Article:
A big electronic screen displays some information about Zhejiang province in Wuzhen, Dec 12, 2015. [Photo/IC]
The city of Wuzhen in South China's Zhejiang province, which is hosting the two-day second World Internet Conference from Wednesday, could become a permanent venue for the WIC. Neighboring Hangzhou may be called the "capital of e-commerce in China", but Wuzhen, too, has been home to flourishing e-business. Last year, the town's GDP reached 2.7 billion yuan ($418.2 million), much higher than that of similar-sized towns.
That 70 percent of Wuzhen residents are employed in the service sector, rather than the industrial sector, has helped keep the town's environment relatively clean and its landscape beautiful. It has improved the local economy as well.
Wuzhen's success shows how the Internet can make the economic transformation of a city or town or a country possible without harming the environment. By coordinating the labor forces and other social resources, Wuzhen allows its residents to offer and enjoy tailored services. Wuzhen, therefore, has shown how enough jobs can be created for China's huge labor force.
But to realize that goal, China must become an Internet power, as President Xi Jinping has said time and again.
Indeed, China has great Internet potential. According to China Internet Network Information Center report, the number of active Internet users in China increased by 18.9 million in the first half of this year to reach a total of 668 million. The large number of Internet users in China has not only influenced domestic and global cultures, but also shown the world Chinese people's astonishing consumption capability.
This year's Singles' Day (Nov 11) consumption carnival saw the total sales on domestic e-commerce platform tmall.com reach 91.2 billion yuan, more than five times that of Black Friday in the United States. This best explains how China's large number of netizens and their consumption make the country a major force in e-commerce and on the Internet. The Internet is a decentralized world, with the number of a country's netizens playing a big role in spreading its global influence. More than 20 percent of the world's Internet users are in China, which is the main reason for its incomparable influence in the virtual world.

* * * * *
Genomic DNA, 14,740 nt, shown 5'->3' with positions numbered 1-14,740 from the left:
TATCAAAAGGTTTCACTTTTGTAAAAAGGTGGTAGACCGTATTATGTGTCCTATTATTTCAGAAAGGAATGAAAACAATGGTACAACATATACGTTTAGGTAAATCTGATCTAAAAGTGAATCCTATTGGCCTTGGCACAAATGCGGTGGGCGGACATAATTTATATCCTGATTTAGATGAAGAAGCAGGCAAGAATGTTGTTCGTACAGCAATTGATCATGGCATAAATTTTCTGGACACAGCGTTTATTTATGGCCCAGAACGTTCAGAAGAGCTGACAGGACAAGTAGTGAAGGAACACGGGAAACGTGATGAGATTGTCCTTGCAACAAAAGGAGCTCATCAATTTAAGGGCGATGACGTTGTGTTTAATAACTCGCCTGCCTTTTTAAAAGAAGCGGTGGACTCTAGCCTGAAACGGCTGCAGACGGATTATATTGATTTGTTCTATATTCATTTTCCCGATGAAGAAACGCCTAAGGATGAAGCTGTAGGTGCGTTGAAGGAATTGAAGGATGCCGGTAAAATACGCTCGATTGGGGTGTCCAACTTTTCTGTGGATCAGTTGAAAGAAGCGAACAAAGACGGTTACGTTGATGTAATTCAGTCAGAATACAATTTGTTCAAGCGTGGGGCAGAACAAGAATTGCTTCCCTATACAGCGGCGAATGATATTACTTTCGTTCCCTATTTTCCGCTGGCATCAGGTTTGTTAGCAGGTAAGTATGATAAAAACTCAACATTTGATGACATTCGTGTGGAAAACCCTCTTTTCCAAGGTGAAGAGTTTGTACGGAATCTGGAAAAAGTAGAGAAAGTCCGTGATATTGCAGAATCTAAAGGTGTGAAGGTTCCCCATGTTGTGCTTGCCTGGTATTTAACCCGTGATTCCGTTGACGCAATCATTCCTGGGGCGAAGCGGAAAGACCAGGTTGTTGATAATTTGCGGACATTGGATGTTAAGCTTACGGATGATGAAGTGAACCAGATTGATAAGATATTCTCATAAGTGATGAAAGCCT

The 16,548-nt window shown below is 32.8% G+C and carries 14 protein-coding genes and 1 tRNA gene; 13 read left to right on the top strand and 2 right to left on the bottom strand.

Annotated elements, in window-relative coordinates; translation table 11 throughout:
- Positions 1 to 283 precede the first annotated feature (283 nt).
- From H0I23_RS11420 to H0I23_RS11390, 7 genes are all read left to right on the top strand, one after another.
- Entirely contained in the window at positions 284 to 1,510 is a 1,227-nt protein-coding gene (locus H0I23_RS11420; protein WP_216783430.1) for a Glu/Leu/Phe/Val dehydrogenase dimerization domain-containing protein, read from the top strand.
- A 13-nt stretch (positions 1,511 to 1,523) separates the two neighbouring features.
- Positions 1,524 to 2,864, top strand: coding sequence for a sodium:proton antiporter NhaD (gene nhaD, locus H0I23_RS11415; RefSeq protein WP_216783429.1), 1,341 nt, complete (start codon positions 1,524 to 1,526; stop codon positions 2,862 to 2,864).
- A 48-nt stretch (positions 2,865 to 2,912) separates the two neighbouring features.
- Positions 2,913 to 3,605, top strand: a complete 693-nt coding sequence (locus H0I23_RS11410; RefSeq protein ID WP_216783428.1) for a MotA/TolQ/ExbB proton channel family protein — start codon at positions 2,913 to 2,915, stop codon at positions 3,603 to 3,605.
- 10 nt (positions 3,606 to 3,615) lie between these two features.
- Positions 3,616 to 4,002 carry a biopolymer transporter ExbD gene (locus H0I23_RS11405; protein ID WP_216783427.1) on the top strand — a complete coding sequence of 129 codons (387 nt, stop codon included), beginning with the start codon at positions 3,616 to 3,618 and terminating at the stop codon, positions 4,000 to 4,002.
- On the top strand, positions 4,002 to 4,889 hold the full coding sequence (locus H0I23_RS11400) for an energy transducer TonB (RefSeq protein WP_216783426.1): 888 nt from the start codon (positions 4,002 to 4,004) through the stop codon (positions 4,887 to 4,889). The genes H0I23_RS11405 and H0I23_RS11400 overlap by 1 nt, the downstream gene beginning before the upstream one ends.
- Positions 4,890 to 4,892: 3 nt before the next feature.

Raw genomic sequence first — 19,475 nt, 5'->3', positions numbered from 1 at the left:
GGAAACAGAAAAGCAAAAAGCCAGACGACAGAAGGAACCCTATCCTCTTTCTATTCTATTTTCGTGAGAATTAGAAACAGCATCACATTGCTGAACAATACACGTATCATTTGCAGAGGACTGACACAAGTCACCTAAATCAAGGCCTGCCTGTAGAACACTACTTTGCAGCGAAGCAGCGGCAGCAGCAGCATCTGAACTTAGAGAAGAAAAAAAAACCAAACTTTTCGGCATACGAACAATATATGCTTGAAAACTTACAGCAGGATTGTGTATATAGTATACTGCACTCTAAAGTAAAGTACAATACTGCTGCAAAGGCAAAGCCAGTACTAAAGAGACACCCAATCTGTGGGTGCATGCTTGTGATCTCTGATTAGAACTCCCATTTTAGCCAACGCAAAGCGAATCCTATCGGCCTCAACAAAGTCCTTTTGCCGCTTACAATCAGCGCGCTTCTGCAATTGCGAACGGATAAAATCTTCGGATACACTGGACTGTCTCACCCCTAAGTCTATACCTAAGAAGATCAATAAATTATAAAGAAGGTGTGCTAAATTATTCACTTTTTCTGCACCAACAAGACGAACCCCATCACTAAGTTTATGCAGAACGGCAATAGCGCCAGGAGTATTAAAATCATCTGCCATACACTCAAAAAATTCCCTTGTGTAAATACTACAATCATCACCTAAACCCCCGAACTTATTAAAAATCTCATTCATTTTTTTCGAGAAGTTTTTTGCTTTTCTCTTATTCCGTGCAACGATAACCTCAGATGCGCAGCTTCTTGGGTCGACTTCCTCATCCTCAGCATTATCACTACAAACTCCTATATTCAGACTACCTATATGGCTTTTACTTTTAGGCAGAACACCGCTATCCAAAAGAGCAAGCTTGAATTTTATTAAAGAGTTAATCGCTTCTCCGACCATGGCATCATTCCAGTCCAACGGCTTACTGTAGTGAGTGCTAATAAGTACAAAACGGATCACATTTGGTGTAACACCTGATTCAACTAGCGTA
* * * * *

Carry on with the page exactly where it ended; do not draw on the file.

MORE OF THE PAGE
But China is far from being an Internet power, because issues like insufficient intellectual property rights protection and lack of innovative and creative ideas are still to be resolved.
Wang Xiaochuan, CEO of domestic Internet company Sougou, said at a recent conference that China has deficiencies when it comes to the Internet, which could make it fall behind in global competition. The warning should be heeded, and all parties have to fulfill their duties to transform China into an Internet power.
Besides, the government needs to update its governance philosophy in the Internet age by, for example, putting greater emphasis on IPR protection and better interacting with netizens. Also, enterprises need to be more creative instead of only imitating examples. In order to flourish, China's Internet enterprises must invest more energy and resources in research and development and abandon the old habit of following in the footsteps of their foreign counterparts.
Research and educational institutions, too, need new thinking because China requires a generation of new, innovative Internet talents, and it is responsibility of the institutions to educate and cultivate more such talents.
In other words, only with the joint efforts of all sectors of society can China become an Internet power.
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